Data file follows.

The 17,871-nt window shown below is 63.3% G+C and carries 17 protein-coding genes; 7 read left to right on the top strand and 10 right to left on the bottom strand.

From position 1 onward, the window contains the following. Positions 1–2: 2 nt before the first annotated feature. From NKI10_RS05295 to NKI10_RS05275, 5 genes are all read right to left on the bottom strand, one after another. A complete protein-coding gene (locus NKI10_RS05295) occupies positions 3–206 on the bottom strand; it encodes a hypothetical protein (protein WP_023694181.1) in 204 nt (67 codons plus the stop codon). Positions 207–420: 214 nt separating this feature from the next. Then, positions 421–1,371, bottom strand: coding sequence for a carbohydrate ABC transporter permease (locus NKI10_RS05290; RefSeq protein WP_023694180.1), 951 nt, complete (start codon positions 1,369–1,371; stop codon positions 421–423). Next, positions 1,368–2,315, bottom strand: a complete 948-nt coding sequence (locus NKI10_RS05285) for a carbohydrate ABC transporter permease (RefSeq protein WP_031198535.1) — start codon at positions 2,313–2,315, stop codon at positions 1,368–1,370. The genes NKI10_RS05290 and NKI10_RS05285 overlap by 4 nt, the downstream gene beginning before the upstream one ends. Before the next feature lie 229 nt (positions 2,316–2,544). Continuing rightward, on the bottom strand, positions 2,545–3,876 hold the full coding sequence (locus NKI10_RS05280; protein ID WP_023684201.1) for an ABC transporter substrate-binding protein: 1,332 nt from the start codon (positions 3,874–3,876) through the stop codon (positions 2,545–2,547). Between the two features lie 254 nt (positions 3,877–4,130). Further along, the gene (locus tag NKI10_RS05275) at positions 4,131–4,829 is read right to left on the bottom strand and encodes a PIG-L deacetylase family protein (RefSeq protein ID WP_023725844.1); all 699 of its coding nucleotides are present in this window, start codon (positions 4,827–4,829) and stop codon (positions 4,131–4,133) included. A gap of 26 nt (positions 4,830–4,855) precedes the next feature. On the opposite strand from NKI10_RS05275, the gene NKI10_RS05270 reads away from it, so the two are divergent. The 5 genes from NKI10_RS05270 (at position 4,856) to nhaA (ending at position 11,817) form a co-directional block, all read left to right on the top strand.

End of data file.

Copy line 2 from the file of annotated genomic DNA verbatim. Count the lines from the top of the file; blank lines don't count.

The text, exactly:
From position 1 onward, the window contains the following. Positions 1–2: 2 nt before the first annotated feature. From NKI10_RS05295 to NKI10_RS05275, 5 genes are all read right to left on the bottom strand, one after another. A complete protein-coding gene (locus NKI10_RS05295) occupies positions 3–206 on the bottom strand; it encodes a hypothetical protein (protein WP_023694181.1) in 204 nt (67 codons plus the stop codon). Positions 207–420: 214 nt separating this feature from the next. Then, positions 421–1,371, bottom strand: coding sequence for a carbohydrate ABC transporter permease (locus NKI10_RS05290; RefSeq protein WP_023694180.1), 951 nt, complete (start codon positions 1,369–1,371; stop codon positions 421–423). Next, positions 1,368–2,315, bottom strand: a complete 948-nt coding sequence (locus NKI10_RS05285) for a carbohydrate ABC transporter permease (RefSeq protein WP_031198535.1) — start codon at positions 2,313–2,315, stop codon at positions 1,368–1,370. The genes NKI10_RS05290 and NKI10_RS05285 overlap by 4 nt, the downstream gene beginning before the upstream one ends. Before the next feature lie 229 nt (positions 2,316–2,544). Continuing rightward, on the bottom strand, positions 2,545–3,876 hold the full coding sequence (locus NKI10_RS05280; protein ID WP_023684201.1) for an ABC transporter substrate-binding protein: 1,332 nt from the start codon (positions 3,874–3,876) through the stop codon (positions 2,545–2,547). Between the two features lie 254 nt (positions 3,877–4,130). Further along, the gene (locus tag NKI10_RS05275) at positions 4,131–4,829 is read right to left on the bottom strand and encodes a PIG-L deacetylase family protein (RefSeq protein ID WP_023725844.1); all 699 of its coding nucleotides are present in this window, start codon (positions 4,827–4,829) and stop codon (positions 4,131–4,133) included. A gap of 26 nt (positions 4,830–4,855) precedes the next feature. On the opposite strand from NKI10_RS05275, the gene NKI10_RS05270 reads away from it, so the two are divergent. The 5 genes from NKI10_RS05270 (at position 4,856) to nhaA (ending at position 11,817) form a co-directional block, all read left to right on the top strand.